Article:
Tenth Mountain Division

U.S. Soldiers with the 10th Mountain Division in Afghanistan, 2009. (Wikimedia Commons)
USA

An Army outfit specializing in mountain warfare, devised during World War II around the idea that it was easier to make troops out of skiers than skiers out of troops. Though the elite Tenth Mountain helped oust the Nazis from Italy six days before the Germans officially surrendered, its legacy is most visible today on U.S. trails and ski slopes. Gear developed and used by the division is still relevant, and, says historian David Little, “The sale of [Tenth Mountain Division] surplus tents, stoves, and sleeping bags spawned the hiking and backpacking industry.”

During the two years that they were actively engaged in World War II, Tenth Mountain soldiers were among the first troops to carry state-of-the-art outdoor gear, including synthetic lightweight tents and rain flies, high-altitude stoves, mummy-style down sleeping bags, ski wax, and metal-edged skis. The Tenth Mountain Division also famously employed the first portable tram. The gondola was key to breaking through German lines planted in the hard-to-reach crags of Italy’s Mount Cappel Buso in February 1945.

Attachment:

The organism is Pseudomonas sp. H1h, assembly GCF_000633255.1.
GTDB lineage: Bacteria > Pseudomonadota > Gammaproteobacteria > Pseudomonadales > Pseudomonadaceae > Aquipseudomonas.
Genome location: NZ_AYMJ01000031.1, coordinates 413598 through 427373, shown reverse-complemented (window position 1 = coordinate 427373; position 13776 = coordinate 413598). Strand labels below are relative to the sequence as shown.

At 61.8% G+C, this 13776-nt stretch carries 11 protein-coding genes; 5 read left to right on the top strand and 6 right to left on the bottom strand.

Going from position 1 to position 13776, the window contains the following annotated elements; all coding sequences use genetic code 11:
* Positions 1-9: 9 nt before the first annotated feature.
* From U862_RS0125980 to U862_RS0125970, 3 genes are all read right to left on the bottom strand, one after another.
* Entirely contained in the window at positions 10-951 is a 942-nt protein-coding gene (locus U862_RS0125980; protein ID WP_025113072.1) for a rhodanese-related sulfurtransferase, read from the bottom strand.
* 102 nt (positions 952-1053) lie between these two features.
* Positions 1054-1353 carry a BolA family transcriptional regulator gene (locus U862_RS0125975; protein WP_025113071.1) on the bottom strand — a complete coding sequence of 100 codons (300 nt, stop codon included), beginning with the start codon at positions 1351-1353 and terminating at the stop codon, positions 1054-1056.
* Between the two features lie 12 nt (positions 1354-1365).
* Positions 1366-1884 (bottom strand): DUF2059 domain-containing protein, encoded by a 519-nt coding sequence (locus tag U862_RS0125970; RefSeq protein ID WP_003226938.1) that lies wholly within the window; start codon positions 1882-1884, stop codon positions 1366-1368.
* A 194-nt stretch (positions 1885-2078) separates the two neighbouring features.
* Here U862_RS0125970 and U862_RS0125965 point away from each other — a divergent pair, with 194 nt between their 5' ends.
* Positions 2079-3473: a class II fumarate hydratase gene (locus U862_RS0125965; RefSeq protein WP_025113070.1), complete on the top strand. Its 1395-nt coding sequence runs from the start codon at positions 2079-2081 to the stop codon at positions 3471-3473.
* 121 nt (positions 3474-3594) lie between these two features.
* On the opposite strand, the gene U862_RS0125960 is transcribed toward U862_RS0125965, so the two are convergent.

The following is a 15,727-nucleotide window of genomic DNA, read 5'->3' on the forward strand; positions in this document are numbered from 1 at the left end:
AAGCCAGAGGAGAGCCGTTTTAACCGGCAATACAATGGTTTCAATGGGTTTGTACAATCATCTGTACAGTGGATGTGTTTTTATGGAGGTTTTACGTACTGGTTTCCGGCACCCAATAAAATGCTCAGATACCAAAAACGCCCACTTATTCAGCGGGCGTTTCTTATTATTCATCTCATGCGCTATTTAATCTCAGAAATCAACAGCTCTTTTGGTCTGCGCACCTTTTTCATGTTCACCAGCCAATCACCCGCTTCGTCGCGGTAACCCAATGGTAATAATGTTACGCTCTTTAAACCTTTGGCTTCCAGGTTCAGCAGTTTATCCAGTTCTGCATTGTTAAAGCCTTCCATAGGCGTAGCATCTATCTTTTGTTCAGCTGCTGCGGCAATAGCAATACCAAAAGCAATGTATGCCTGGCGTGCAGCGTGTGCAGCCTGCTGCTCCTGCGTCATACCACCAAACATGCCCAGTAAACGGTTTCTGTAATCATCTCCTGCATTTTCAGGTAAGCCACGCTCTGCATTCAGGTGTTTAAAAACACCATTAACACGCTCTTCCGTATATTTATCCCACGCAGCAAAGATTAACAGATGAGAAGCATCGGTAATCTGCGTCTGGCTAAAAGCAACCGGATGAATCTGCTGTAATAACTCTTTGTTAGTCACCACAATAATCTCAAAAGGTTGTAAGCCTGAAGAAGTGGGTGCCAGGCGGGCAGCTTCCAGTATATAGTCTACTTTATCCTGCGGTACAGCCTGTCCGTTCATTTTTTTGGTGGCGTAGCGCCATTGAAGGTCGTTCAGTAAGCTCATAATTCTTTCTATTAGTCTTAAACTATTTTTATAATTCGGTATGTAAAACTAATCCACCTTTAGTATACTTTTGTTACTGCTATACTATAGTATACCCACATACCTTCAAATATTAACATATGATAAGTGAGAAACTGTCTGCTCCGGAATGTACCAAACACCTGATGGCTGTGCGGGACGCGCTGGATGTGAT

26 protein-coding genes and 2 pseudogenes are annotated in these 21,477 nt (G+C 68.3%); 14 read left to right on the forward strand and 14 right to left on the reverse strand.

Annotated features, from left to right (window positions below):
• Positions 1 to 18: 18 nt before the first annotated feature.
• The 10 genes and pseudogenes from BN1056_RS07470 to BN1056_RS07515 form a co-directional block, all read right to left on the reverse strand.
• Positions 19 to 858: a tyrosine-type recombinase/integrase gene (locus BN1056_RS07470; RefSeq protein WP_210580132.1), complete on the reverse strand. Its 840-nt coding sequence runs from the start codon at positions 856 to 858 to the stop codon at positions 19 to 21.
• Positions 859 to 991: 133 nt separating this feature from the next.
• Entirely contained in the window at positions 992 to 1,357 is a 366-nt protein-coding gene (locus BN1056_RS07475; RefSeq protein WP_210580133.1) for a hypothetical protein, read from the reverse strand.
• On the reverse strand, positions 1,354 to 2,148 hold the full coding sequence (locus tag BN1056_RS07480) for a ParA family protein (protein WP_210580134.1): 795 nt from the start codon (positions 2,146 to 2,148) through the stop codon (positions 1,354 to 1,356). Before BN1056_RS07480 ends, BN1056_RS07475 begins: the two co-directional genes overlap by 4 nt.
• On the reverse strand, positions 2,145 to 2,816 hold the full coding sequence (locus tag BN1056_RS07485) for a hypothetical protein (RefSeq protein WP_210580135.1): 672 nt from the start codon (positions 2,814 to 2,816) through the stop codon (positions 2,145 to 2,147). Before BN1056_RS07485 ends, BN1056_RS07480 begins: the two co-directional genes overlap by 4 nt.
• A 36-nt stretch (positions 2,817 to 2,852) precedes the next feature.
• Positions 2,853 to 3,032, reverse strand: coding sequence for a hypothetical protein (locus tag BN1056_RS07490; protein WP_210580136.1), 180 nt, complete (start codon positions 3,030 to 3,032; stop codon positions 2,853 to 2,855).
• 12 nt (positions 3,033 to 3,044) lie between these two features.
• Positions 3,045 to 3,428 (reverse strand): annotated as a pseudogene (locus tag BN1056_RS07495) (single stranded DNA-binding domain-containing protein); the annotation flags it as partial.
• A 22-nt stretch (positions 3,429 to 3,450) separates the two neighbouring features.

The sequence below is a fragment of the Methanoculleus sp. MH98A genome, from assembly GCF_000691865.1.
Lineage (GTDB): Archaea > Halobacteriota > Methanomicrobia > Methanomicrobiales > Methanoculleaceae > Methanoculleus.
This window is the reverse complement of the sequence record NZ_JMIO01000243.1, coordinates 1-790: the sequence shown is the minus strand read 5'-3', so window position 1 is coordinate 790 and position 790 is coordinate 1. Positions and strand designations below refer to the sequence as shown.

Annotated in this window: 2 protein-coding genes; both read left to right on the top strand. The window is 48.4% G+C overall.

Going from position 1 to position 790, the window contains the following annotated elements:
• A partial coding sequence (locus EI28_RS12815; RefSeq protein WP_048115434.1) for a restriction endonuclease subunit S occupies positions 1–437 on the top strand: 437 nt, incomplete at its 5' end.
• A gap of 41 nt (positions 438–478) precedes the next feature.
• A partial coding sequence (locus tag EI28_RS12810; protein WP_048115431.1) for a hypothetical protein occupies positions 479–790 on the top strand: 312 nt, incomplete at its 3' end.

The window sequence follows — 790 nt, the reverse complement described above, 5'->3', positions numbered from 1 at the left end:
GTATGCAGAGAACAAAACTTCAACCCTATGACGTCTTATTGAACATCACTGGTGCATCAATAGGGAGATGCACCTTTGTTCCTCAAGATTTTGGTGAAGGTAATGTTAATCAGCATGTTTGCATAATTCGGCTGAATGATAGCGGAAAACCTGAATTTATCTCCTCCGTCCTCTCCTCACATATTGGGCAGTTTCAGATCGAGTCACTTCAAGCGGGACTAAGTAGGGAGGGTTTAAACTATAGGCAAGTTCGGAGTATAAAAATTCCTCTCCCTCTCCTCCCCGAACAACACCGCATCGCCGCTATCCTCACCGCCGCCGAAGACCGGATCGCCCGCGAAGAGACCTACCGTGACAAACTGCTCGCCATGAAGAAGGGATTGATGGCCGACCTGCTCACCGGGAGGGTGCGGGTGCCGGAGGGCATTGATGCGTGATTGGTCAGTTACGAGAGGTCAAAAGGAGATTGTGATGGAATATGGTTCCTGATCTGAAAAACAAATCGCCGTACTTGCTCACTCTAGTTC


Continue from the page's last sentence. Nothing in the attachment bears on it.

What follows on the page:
At night, 700 Tenth Mountain troops used nylon ropes—also developed during the war—to scale a 1,500-foot cliff face. At the top, they overtook 70 stunned Germans who were defending a position that was considered impenetrable. While under fire from continuous counterattacks, Tenth Mountain engineers erected a tram that evacuated injured soldiers and shuttled more than five tons of ammunition and supplies to the precarious ridgetop position.

After the war, members of the Tenth Mountain Division combined their expertise with the tram and their passion for the outdoors to revolutionize skiing. Lifts, including the world’s first double chairs, were designed and erected by Tenth Mountain veterans at ski resorts in Colorado and throughout the American West, including Aspen, Loveland, and Mount Bachelor. Among the division’s veterans were David Brower, who would become a Sierra Club president; Bill Bowerman, who cofounded Nike; and Paul Petzoldt, the famed alpinist who established the National Outdoor Leadership School.

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